Tuesday, December 18, 2012

Student sustainability video festival 6: Urban farming

It's the end of the semester, which means it's grading time.  It also means posts light on text and analysis until the grades are posted.  Time for another entry featuring the videos my students have used in their presentations this year.

In this installment, I present my favorite from the semester just concluded, AMERICA REVEALED: Urban Farming on PBS.

See the full episode at http://video.pbs.org/video/2214315175.  Meet the ordinary people who bring food production back to basics in this clip from AMERICA REVEALED "Food Machine."
I told the student who used this that he had just played the next video that I will add to my lectures.  It hits all the themes involving urban agriculture that I include in my class--local food, use of empty land, improving local diets, helping the local economy, and connecting people to their food.  It even repeats a pair of images that I show my students to make a point about how empty Detroit has become, the St. Cyril neighborhood 70 years ago and now.  Actually, St. Cyril is even emptier now than in the modern photo.  That always gets my students.

Speaking of urban agriculture, remember what I wrote about Hantz Woodlands?  Well, the sale was approved as the Detroit Free Press reported in Hantz Woodlands gets green light from Detroit City Council.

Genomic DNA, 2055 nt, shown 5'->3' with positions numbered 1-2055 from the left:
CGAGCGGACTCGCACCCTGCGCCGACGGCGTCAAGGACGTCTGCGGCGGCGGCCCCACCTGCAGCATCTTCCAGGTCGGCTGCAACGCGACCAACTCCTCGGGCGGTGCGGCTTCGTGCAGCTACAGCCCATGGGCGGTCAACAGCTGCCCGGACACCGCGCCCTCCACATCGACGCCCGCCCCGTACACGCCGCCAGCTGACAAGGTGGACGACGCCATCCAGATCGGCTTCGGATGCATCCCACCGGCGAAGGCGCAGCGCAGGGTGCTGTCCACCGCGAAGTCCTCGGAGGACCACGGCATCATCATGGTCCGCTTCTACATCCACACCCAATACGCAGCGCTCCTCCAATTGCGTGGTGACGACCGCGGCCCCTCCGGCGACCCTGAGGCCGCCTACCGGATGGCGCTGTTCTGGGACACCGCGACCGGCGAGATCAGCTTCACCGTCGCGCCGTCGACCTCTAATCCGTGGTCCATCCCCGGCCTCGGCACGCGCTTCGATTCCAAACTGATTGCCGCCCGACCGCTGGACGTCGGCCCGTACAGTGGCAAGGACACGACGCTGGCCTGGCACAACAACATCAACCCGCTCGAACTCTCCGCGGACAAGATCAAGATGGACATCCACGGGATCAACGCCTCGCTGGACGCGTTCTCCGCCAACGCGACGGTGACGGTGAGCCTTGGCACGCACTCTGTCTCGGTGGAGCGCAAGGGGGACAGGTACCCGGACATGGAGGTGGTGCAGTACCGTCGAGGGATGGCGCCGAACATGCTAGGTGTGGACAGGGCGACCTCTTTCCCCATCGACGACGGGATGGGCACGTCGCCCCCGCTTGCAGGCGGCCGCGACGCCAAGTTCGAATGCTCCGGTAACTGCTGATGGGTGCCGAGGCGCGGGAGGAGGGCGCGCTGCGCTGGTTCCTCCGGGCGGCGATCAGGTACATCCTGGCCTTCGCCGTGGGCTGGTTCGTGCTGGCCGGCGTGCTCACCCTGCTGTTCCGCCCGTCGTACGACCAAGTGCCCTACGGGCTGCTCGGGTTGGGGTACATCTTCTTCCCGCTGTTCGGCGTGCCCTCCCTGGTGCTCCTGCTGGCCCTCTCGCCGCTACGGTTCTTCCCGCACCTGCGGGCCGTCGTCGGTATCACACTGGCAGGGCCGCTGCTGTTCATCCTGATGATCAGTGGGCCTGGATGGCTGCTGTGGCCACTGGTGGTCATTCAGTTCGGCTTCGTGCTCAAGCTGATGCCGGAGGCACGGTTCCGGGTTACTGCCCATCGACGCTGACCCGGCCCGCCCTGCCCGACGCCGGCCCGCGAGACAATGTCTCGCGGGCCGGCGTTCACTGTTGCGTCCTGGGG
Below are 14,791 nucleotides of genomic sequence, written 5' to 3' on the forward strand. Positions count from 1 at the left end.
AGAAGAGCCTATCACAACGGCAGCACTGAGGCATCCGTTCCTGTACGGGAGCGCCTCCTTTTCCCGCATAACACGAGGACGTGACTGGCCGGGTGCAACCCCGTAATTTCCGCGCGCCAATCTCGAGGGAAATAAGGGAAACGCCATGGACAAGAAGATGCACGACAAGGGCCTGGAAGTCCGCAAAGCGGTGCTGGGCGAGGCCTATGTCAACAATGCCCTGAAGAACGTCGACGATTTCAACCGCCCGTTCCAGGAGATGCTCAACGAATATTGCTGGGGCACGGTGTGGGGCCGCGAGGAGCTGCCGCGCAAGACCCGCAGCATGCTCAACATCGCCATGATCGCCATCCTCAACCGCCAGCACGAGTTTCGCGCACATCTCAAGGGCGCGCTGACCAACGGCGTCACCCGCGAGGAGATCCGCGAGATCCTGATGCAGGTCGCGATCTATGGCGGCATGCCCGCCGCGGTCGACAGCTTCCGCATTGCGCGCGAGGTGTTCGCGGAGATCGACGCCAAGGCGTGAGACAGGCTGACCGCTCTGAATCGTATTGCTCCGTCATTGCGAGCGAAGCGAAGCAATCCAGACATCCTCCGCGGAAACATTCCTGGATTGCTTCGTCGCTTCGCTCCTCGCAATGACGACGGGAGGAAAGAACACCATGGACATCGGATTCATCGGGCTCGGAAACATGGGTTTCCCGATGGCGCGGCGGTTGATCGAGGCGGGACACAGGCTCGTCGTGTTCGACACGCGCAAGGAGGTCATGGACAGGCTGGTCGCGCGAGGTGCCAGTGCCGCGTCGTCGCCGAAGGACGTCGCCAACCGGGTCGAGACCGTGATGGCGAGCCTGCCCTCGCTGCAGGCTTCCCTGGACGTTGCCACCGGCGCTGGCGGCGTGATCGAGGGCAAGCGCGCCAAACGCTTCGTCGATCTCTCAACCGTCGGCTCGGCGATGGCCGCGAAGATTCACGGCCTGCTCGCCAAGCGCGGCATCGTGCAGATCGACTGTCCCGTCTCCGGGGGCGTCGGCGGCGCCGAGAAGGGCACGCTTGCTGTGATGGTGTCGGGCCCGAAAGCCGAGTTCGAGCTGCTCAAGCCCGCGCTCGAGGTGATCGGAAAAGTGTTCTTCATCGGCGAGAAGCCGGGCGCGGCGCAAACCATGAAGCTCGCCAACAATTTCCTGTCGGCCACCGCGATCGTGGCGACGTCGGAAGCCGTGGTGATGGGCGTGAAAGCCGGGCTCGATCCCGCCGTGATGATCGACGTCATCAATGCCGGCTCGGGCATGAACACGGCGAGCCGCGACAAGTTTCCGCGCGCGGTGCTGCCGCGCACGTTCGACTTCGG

More than a mere land sale, the Detroit City Council's 5-4 vote Tuesday to sell about 1,500 lots to the Hantz Woodlands project keeps alive the idea that Detroit will serve as a worldwide center of urban innovation for postindustrial cities.

In recent years, hundreds of artists, architects, academics, filmmakers, urban planners and students have flocked to Detroit to see urban innovation at work. The Hantz proposal, billed as the world's largest experiment in urban agriculture, was a big part of that global interest, receiving worldwide publicity.

The Hantz Woodlands project is a plan to buy about 1,500 city-owned parcels, or around 140 acres of land, for about $520,000 and plant hardwood trees on them as a beautification project. The parcels are almost all vacant lots; Hantz has committed to demolishing at least 50 blighted buildings that remain. Proposed almost four years ago as Hantz Farms, the project now will have a chance to demonstrate whether large-scale blight removal and reforestation will help Detroit's recovery.

Councilman Ken Cockrel Jr., a "yes" vote on the deal, said urban agriculture isn't a silver bullet to fix Detroit's problems, but that it is an important component of redevelopment.

"A 'no' vote would have sent the message to the world that Detroit isn't really serious about urban agriculture," Cockrel said.
I guess that means that Detroit is officially serious about urban agriculture.  That's good news and I don't need Professor Farnsworth to announce it.

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